How to Gift Stock to Children & Loved Ones [Tips from a Tax Pro]
Do you have stocks that you want to gift to a child or loved one? You can do this in many different ways, but you should also have awareness of the tax implications as well. Gifts that exceed $15,000 in appreciated value fall subject to gift taxes and the person receiving the gift may eventually pay taxes on the gift as well.
When it comes to giving stock, both you and the recipient may face capital gains taxes. Because of this, you should factor these into the decision of whether you gift stock or how much you gift at a time.
Can You Gift Stock to Someone?
In short, yes. You don’t need to sell the stock before gifting shares of stock. Gifting stocks directly to someone, however, involves several issues you’ll need to have more knowledge about before making the transfer from your account to the beneficiary’s account.
Can You Gift Someone Shares of Stock Directly?
- Capital Gains Taxes First, you’ll need to contemplate capital gains taxes, or those taxes you pay when you buy and sell stocks for a level of proceeds which differ from your cost basis.
- Gift Tax Rules Second, you’ll need to navigate gift tax rules. As noted above, for most individuals, this won’t pose a problem so long as the annual amount of gifted stock falls below $15,000 per person (or $30,000 per married couple filing jointly).
- Financial Control Third, you should consider financial control. That means ceding control of the gifted stock to the recipient, who, in most cases, can then do most anything they want with the stocks you give.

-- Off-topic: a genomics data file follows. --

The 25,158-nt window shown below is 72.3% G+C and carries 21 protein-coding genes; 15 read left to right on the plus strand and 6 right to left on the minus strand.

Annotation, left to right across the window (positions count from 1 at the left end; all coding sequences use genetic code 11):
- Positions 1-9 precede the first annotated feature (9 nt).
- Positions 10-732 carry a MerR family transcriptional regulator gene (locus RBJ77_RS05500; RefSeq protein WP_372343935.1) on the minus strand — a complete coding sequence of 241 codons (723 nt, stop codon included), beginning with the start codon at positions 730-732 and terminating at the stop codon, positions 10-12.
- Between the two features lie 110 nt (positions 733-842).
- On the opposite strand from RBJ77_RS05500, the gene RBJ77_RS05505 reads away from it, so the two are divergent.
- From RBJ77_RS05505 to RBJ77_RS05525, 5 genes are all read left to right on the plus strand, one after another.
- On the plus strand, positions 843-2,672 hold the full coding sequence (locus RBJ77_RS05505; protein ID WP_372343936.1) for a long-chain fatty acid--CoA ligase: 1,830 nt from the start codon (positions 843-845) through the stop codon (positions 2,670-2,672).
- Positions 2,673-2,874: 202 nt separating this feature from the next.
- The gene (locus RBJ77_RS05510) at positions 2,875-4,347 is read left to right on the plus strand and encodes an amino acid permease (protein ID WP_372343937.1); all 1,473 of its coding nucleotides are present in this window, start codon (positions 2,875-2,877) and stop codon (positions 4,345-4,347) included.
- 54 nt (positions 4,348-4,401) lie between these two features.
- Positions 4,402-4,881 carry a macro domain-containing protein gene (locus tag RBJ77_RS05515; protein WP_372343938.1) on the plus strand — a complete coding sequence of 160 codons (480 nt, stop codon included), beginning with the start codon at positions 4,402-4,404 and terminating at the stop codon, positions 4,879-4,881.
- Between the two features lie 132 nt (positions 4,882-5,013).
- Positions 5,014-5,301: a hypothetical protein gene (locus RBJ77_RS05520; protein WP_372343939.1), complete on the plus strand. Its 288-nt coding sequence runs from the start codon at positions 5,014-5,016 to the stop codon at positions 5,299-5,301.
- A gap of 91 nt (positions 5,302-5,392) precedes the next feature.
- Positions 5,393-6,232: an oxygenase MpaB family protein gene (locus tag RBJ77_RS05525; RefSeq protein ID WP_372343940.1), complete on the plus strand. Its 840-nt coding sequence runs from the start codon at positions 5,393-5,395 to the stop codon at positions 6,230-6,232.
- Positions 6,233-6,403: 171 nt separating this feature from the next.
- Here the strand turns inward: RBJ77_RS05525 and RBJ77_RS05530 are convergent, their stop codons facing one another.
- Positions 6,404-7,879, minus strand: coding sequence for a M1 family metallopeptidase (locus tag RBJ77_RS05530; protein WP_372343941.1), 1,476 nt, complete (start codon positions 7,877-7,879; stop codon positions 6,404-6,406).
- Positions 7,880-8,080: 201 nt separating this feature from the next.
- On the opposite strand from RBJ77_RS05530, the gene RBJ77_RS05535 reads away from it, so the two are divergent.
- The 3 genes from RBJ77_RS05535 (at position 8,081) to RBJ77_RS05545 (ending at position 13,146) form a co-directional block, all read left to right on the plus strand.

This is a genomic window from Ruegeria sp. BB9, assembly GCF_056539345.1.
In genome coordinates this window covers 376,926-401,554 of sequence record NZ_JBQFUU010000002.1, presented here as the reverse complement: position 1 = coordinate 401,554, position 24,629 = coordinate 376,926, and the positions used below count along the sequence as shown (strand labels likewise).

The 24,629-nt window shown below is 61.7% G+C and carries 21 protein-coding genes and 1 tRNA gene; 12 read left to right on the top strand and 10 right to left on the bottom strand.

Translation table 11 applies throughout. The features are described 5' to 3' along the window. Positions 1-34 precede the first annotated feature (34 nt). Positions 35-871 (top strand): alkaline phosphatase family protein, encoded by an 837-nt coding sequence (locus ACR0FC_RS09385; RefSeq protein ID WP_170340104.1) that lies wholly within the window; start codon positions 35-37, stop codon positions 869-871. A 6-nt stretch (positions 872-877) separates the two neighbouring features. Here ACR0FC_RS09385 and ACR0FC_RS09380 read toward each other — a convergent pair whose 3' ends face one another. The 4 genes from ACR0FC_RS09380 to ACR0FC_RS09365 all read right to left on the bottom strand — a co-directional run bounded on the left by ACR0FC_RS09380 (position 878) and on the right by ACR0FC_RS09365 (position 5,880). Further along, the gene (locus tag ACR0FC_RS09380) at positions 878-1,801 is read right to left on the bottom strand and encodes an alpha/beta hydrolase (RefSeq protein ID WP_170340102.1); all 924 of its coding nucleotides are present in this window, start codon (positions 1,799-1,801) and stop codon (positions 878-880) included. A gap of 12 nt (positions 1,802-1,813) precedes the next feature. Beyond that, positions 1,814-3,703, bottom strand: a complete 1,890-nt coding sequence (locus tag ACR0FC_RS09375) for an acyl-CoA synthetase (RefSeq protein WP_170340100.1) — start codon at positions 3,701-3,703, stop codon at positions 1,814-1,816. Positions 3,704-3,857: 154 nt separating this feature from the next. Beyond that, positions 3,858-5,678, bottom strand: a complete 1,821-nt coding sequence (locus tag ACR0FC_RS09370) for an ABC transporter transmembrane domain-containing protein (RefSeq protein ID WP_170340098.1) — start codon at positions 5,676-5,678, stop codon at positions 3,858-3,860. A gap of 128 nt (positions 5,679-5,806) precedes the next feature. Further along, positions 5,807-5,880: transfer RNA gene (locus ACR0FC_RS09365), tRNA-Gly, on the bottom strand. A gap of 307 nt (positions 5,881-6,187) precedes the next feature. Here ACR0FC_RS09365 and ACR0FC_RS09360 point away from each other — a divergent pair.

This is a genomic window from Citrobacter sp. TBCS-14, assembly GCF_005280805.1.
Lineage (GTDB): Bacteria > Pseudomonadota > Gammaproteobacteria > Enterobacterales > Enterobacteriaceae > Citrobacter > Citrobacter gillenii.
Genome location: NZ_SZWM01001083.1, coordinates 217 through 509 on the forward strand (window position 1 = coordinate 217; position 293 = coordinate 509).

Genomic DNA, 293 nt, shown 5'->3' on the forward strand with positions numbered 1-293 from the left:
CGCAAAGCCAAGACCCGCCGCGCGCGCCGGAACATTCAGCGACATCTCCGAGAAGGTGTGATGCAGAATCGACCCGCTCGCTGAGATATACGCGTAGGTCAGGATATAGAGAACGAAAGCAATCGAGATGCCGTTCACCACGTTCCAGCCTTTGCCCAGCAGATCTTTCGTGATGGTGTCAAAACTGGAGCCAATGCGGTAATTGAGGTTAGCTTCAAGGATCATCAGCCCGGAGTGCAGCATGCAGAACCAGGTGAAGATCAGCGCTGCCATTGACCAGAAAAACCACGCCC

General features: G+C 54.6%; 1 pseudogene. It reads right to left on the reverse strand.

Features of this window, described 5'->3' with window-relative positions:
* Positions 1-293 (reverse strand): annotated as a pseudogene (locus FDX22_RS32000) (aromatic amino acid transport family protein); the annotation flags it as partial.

For a more in-depth discussion of the possible taxes you pay for gifting stock, let’s take a look at the two types of taxes you’ll need to consider before transferring a stock certificate (digitally) from your brokerage firm to kids, grandkids or other loved ones.
Do You Pay Taxes When Giving Stock as a Gift?
Gift taxes are an issue when you make gifts of cash or property that exceed the annual limits. Thankfully, for most people (married couples excluded), gifting digital shares isn’t considered a taxable gift so long as your total yearly giving doesn’t reach certain thresholds ($15,000 per person per year, or $30,000 per married couple per year) and it’s not done in excess of these same thresholds on an ongoing basis without sufficient consideration.
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